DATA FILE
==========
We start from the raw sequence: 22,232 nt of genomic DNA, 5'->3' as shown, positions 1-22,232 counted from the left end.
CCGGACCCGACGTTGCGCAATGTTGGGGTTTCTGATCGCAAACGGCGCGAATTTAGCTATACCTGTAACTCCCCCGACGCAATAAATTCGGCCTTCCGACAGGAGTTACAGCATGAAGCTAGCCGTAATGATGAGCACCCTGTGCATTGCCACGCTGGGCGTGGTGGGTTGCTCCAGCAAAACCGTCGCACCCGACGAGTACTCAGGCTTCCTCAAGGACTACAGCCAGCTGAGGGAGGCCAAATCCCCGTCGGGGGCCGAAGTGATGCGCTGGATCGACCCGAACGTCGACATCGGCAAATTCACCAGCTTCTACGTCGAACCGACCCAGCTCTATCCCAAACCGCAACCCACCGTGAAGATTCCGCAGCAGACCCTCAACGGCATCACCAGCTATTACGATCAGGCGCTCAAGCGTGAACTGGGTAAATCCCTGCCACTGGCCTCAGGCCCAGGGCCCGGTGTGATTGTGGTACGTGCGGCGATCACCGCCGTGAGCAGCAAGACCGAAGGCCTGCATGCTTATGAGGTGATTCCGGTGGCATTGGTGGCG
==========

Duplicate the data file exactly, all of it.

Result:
We start from the raw sequence: 22,232 nt of genomic DNA, 5'->3' as shown, positions 1-22,232 counted from the left end.
CCGGACCCGACGTTGCGCAATGTTGGGGTTTCTGATCGCAAACGGCGCGAATTTAGCTATACCTGTAACTCCCCCGACGCAATAAATTCGGCCTTCCGACAGGAGTTACAGCATGAAGCTAGCCGTAATGATGAGCACCCTGTGCATTGCCACGCTGGGCGTGGTGGGTTGCTCCAGCAAAACCGTCGCACCCGACGAGTACTCAGGCTTCCTCAAGGACTACAGCCAGCTGAGGGAGGCCAAATCCCCGTCGGGGGCCGAAGTGATGCGCTGGATCGACCCGAACGTCGACATCGGCAAATTCACCAGCTTCTACGTCGAACCGACCCAGCTCTATCCCAAACCGCAACCCACCGTGAAGATTCCGCAGCAGACCCTCAACGGCATCACCAGCTATTACGATCAGGCGCTCAAGCGTGAACTGGGTAAATCCCTGCCACTGGCCTCAGGCCCAGGGCCCGGTGTGATTGTGGTACGTGCGGCGATCACCGCCGTGAGCAGCAAGACCGAAGGCCTGCATGCTTATGAGGTGATTCCGGTGGCATTGGTGGCG